Tangshanpeng Wind Farm (credit: Land Rover Our Planet)
China's drive for a cleaner and more efficient energy grid received a boost in April when the Chinese government issued four documents on power sector reform. The documents, which were published in rapid succession, came from several different ministries and outlined long-awaited upgrades to the functioning of the world's largest utility. The reforms were wide-ranging and introduced a number of different topics, including improving efficiency in the power sector, assisting efforts to integrate renewable energy into the grid, and removing conflicting incentives in power generation, all changes that NRDC has been advocating for years.
The first document, issued by China's State Council, sets forth general guidelines for power sector reform in China. It's the first major State Council document on power sector reform since 2002, but these latest reforms take a stronger stance on environmental protection than past policy changes. The document emphasizes the increased use of market mechanisms, injecting competition and diversification of supply into an industry that has long been held back by the lethargy characteristic of monopolies. The vast majority of China's utility operations are controlled by a single company, the State Grid, a situation that has made China's power sector sclerotic and resistant to change. The document -- called State Council Document #9 -- mentions a broad range of measures, like grid company revenue reform and improved electricity dispatch, that will help shift China's grid into a greener direction. The document doesn't offer details on how these measures will be implemented, leaving this task to supporting releases from other ministries.
One area where the document is especially direct is in its support of demand-side management (DSM), an area that NRDC pioneered in China. State Council Document #9 explicitly encourages demand-side management as a means for improving energy efficiency and increasing the share of renewable energy and distributed generation in the energy mix. DSM is taking a central role in China's latest round of reforms to the power sector as the need to balance supply and demand in the power sector becomes increasingly more important. NRDC has long promoted the use of demand-side management as a promising and cost-effective way to improve the efficiency of the electricity grid in China, but its use is still limited. This new reform should speed up its adoption nationwide.
This high-level support for DSM is fleshed out in the other reform documents. The second document, issued by the National Energy Administration (essentially China's Department of Energy), specifically addresses the integration of renewable energy into the grid. It identifies DSM as one of the primary tools for doing this. Despite massive investment in renewable energy by the Chinese government over the past decade, the industry is still hobbled by curtailment issues: If the wind blows at times of low demand, the grid won't be able to accept that energy because there will be nowhere for it to go. Demand-side management can help fix this by allowing the utilities to use price signals and other techniques to influence when periods of high and low demand will occur, directing sources of flexible electricity demand (like electric vehicles) to draw power when renewable energy is available.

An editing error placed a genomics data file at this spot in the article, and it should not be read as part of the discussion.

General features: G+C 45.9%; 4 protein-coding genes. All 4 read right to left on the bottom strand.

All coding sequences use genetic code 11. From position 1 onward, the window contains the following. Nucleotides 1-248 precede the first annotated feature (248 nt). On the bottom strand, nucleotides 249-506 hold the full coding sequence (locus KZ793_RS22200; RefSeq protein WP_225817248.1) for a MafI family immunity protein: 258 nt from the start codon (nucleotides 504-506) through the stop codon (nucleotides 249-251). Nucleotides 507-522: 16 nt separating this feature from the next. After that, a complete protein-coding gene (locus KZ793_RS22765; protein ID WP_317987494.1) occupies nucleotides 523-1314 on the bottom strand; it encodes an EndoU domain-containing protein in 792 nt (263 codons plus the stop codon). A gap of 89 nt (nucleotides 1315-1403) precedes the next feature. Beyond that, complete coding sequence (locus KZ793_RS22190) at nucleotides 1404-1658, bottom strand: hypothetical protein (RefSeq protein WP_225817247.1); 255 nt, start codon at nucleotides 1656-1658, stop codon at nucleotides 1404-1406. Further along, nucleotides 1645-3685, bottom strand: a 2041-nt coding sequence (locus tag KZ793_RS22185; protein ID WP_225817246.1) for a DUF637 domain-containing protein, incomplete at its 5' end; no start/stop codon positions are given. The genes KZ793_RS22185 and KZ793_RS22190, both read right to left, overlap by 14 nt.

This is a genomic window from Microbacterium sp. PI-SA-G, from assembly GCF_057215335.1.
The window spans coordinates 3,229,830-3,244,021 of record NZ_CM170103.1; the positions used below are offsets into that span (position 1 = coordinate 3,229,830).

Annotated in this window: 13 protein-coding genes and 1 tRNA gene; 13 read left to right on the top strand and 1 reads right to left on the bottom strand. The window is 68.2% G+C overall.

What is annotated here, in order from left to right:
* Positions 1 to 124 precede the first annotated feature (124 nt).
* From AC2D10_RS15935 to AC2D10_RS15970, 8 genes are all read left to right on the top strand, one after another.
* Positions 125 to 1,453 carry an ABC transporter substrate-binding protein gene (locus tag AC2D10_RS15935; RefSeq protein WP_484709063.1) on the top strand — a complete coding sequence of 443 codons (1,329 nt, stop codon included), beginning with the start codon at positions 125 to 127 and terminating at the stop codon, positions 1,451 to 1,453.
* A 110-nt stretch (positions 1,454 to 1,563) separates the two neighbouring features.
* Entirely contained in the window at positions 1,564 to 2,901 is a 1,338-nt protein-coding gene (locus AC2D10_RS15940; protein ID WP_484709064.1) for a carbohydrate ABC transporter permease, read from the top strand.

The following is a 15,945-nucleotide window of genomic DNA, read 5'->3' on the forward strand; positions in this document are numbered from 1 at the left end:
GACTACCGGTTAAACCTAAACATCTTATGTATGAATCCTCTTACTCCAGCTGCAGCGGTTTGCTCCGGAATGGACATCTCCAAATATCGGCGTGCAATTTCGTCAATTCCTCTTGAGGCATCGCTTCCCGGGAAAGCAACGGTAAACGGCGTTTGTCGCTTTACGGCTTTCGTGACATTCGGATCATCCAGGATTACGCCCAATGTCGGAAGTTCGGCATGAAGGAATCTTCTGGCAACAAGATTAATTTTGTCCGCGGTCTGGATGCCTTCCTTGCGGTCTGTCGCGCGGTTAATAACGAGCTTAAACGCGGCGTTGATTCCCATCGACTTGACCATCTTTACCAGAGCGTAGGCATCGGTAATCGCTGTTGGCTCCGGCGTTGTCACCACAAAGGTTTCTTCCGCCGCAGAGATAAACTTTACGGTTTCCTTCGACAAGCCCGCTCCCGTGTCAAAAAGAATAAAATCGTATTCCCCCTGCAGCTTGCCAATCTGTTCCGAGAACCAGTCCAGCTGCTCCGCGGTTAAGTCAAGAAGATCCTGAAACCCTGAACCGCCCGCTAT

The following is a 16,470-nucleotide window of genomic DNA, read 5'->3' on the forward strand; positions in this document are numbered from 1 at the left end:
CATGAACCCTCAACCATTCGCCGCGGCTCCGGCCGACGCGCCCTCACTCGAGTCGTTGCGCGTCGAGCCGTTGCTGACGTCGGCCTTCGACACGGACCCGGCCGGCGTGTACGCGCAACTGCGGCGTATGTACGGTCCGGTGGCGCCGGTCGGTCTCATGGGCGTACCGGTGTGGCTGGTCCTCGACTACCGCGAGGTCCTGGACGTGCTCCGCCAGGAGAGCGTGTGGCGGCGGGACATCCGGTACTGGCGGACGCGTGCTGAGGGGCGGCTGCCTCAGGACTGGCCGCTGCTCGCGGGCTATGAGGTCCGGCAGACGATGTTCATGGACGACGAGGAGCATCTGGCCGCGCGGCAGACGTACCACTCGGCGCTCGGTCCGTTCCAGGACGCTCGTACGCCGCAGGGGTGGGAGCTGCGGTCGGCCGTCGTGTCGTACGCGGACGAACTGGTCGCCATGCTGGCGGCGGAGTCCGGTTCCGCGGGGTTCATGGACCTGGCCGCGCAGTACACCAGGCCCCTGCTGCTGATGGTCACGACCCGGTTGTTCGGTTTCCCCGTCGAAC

The last two documents were issued by the National Development and Reform Commission (NDRC) and concern specific pilot projects in the field of power sector reform. The first looks at China's current DSM pilot cities -- Beijing, Suzhou, Tangshan, Foshan -- directing them to share results and best practices and develop new programs for demand response. The second document addresses another pilot project that's testing revenue-cap regulation in Shenzhen and Inner Mongolia, expanding the pilot to four other provinces (Ningxia, Anhui, Yunnan, and Hubei). Revenue-cap regulation is similar to decoupling, a model that has already been adopted in many parts of the U.S. and Europe to disassociate utility profits from the amount of electricity they produce. It will be a key component for furthering the transition of China's power grid to one that is high in efficiency and low in carbon emissions.
These changes represent a milestone in NRDC's long-standing efforts to green China's power sector. These efforts began over ten years ago when NRDC signed a Memorandum of Understanding with the industrial province of Jiangsu, working with local government officials and utility operators to develop a blueprint for the country's first-ever DSM program. Since then, NRDC China's DSM team has been on the front lines of this ongoing endeavor. We provide training on DSM best practices, policies, and techniques for government officials and grid employees in the current pilot cities and are currently developing a project that will make use of China's burgeoning electric vehicle industry to balance demand and increase integration of renewable energy into the grid. These efforts will all be helped directly by China's recent policy pronouncements, and we're excited to continue our work with support from these new reforms.
The four documents are listed below with links. All documents are currently only available in Chinese.
This blog was coauthored by NRDC China Princeton in Asia Fellow Collin Smith.